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  1. 1867 fue un año común ... Wikipedia® es una marca registrada de la Fundación Wikimedia, Inc., una organización sin ánimo de lucro. Política de ...

  2. en.wikipedia.org › wiki › 18671867 - Wikipedia

    1867 was a common year starting on Tuesday of the Gregorian calendar and a common year starting on Sunday of the Julian calendar, the 1867th year of the Common Era (CE) and Anno Domini (AD) designations, the 867th year of the 2nd millennium, the 67th year of the 19th century, and the 8th year of the 1860s decade.

    • Acontecimientos Más relevantes
    • Nacimientos
    • fallecimientos
    • Bibliografía

    Enero

    1. A principios de este mes y año, el presidente Benito Juárez, estableció su gobierno en Durango.[1]​ 2. 1 de enero: Maximiliano de Habsburgo recibe el año en la ciudad de Puebla en su camino de regreso a la capital después de abandonar su plan de huida del país.[2]​ 3. 5 de enero: Maximiliano llega a la hacienda de la Teja en las inmediaciones de la Ciudad de México desde donde pide no tener un recibimiento oficial. El día anterior, el periódico oficial del imperio incluye una especie de pr...

    Febrero

    1. 1 de febrero: El ejército republicano al mando del general Mariano Escobedo libra una batalla con el ejército imperial al mando de Miramón en un punto conocido como «Hacienda de San Jacinto» en Aguascalientes, resultando una aplastante victoria republicana; en el lugar fueron fusilados el hermano de Miramón de nombre Joaquín y 38 franceses. Los restos de las tropas imperiales se refugiaron en Querétaro.[11]​[12]​[13]​ 2. 5 de febrero: Los últimos cuerpos expedicionarios franceses al mando...

    Marzo

    1. 6 de marzo: Llegan veinticinco mil soldados republicanos a los alrededores de Querétaro con objeto de sitiar a Maximiliano y su ejército imperialista.[21]​ 2. 9 de marzo: El ejército republicano al mando del general Porfirio Díaz logra sitiar al ejército imperialista en la ciudad de Puebla. Díaz establece su cuartel en el cerro de San Juan donde cuatro años antes los franceses habían dirigido la toma de Puebla mientras que los imperialistas se defendían desde los fuertes de Loreto y Guadal...

    7 de abril: Amada Díaz. Hija natural del general Porfirio Díaz y una mujer indígena llamada Rafaela Quiñones. Sobrevivió a la revolución mexicana y falleció en 1962.[71]​
    4 de junio: Enrique Fernández Granados. Poeta e intelectual, secretario perpetuo de la Academia Mexicana de la Lengua. Falleció en 1920.[72]​
    30 de septiembre: Victoriano Salado Álvarez. Escritor e historiador jalisciense, murió en 1931.[73]​ [74]​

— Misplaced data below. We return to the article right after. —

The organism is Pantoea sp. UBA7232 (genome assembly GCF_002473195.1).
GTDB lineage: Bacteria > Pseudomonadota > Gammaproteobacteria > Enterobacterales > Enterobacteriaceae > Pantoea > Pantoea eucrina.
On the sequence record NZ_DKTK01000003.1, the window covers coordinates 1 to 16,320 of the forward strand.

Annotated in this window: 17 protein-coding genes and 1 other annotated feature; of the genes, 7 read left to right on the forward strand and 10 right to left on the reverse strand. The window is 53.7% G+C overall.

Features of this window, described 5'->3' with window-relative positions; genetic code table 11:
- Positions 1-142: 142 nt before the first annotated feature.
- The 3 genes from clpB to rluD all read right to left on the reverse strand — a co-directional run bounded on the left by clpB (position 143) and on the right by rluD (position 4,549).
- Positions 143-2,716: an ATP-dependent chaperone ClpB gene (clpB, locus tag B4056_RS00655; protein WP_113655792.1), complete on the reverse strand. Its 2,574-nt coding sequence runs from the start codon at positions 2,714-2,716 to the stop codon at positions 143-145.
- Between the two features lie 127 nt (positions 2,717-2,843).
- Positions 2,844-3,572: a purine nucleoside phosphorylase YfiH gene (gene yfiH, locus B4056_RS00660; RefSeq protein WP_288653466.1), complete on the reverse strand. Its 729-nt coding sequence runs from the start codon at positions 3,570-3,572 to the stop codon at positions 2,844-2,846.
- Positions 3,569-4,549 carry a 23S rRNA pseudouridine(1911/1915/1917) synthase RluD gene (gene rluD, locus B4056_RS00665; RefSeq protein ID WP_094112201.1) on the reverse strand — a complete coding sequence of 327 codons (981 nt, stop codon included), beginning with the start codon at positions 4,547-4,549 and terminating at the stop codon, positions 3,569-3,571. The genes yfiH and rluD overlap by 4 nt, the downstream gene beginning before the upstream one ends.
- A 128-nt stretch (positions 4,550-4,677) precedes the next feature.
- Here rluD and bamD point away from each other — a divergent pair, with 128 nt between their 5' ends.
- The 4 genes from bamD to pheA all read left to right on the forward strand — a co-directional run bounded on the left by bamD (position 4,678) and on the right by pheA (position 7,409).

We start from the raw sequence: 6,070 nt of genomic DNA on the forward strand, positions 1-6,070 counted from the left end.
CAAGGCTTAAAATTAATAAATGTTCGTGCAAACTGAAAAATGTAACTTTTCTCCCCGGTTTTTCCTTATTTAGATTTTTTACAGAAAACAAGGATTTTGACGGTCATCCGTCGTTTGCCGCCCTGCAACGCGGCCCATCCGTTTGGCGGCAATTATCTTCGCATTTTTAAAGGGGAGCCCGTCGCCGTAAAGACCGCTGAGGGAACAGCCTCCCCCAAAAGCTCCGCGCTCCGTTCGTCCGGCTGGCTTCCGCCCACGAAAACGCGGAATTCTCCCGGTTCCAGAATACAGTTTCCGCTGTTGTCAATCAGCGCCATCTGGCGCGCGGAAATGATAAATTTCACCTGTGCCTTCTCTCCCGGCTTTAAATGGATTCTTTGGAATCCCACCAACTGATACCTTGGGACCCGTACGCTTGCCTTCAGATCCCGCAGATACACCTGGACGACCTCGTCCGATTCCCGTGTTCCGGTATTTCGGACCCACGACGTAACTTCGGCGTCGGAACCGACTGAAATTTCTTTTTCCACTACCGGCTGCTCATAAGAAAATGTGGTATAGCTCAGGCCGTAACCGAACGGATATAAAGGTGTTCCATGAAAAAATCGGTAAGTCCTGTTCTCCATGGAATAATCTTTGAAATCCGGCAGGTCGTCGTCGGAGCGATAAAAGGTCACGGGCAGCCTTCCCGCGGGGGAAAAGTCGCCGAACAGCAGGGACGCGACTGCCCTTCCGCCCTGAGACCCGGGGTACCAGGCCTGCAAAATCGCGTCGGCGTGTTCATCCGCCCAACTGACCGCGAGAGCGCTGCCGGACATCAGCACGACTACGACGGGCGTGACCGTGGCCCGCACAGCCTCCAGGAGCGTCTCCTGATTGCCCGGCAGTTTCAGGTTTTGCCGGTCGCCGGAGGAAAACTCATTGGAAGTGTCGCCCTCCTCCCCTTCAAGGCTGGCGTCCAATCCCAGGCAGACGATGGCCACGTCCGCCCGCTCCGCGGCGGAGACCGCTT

27 de octubre: Jesús Galindo y Villa. Ingeniero, historiador y catedrático originario de la ciudad de México. Falleció en 1937.[75]​
    8 de julio: Santiago Vidaurri. N. en Lampazos, Nuevo León en 1808. Cacique y gobernador de Nuevo León, colaborador del imperio, murió fusilado por traición a la república.[25]​
    21 de agosto: Juan N. Álvarez. N. en 1790. Militar en la guerra de independencia y en todos los conflictos del siglo XIX hasta su muerte, también ocupó brevemente la presidencia de la república y f...
    5 de diciembre: José María Covarrubias y Mejía. N. en 1826 en Querétaro. Fue Obispo de Antequera, en Oaxaca desde 1861 hasta su muerte.[79]​
    24 de diciembre: José Mariano Salas. Militar conservador, presidente provisional en dos breves ocasiones en 1846 y 1859. Nació en la Ciudad de México en 1797 y falleció en la misma.[80]​
    Bailón Corres, Moisés Jaime (2015). El gobernador y los derechos de los pueblos indios. Benito Juárez en Oaxaca (2.ª edición). Comisión Nacional de los Derechos Humanos. ISBN 978-607-729-121-3. Con...
    Caballero Juárez, José Antonio (2007). «Juárez y la legislación liberal». Juárez jurista (1.ª edición). Instituto de Investigaciones Jurídicas. Universidad Nacional Autónoma de México. ISBN 970-32-...
    Escobar Ohmstede, Antonio (2004). Desastres agrícolas en México. Catálogo histórico II. Siglo XIX (1822-1900) (1.ª edición). Fondo de Cultura Económica. ISBN 968-16-7188-0. Consultado el 29 de marz...
    Fernández Ruiz, Jorge (2006). Juárez y sus contemporáneos (1.ª edición). Instituto de Investigaciones Jurídicas: Universidad Nacional Autónoma de México. ISBN 970-32-3022-9. Consultado el 2 de marz...
    • Incumbents
    • Events
    • Births
    • Deaths

    Federal Government

    1. President: Andrew Johnson (D-Tennessee) 2. Vice President: vacant 3. Chief Justice: Salmon P. Chase (Ohio) 4. Speaker of the House of Representatives: Schuyler Colfax (R-Indiana) 5. Congress: 39th (until March 4), 40th(starting March 4)

    January–March

    1. January 1 – The John A. Roebling Suspension Bridge opens between Cincinnati, Ohio and Covington, Kentucky, becoming the longest suspension bridge in the world. 2. January 8 – African-American men are granted the right to vote in the District of Columbia. 3. February 7 3.1. West Virginia University is established in Morgantown, West Virginia. 3.2. Laura Ingalls Wilder is born near Pepin, Wisconsin 4. March – The University of Illinois at Urbana–Champaignis established (it opens for classes...

    April–June